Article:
To create an application, go to Tenant > Application. Create a new application by entering the name and then clicking “Submit”.
Once the application is created, you can add a new device to it.
Declare a New Device
Once the application is created, go into your application to add a new device. For our initial test, we will use a LoRa-E5 Dev board stock with the factory AT firmware. This board can be used in multiple ways:
AT commands via serial connection
With external MCU using UART
With a custom firmware developed with STM32Cube.
As the topic here is not to build a how-to on developing on STM32, we will use the AT firmware to do our tests.
You can connect to the board via USB-C and open a serial tool with baudrate to 9600 and both NL & CR. To validate the connection, you can send the command:
That should respond with:
If it’s not the case, you need to check the connection to your board.
We will start by requesting the Device EUI to the board by sending the following command:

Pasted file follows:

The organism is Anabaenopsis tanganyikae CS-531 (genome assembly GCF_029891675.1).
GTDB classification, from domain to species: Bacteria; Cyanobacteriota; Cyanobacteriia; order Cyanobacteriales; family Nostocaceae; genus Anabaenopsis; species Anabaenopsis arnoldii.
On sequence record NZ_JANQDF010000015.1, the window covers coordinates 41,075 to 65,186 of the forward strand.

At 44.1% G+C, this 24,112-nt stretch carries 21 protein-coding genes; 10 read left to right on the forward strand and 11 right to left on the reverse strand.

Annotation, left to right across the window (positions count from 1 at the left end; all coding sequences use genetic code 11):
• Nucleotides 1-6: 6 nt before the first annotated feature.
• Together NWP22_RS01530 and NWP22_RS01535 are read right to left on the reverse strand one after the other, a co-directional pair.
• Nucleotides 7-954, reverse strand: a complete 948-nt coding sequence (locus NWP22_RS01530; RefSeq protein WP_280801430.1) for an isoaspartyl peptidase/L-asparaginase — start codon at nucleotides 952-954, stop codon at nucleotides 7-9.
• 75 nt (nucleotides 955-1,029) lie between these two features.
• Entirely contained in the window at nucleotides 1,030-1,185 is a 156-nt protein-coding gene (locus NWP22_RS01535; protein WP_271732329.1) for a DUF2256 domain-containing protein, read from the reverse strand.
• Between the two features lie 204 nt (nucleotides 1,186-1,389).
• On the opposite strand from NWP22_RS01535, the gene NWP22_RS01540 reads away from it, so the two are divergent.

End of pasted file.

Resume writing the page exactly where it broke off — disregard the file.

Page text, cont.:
This will return something similar to:
This is the Device EUI that you need to put in the device creation form with a name and the Device EUI on the Application that you’ve previously created.
We submit the form to create the device. We need then to generate an OTAA Key to finalize the configuration of the board and test the connectivity.
In order to generate the OTAA Key, go into the ChirpStack Network Server portal to the device property page and the tab OTAA keys. Use the round arrow to generate an MSB Application Key and copy it for later. Click on “Submit” to save it.
Go back to your serial connection on the board and type the following commands:
You should receive a response similar to: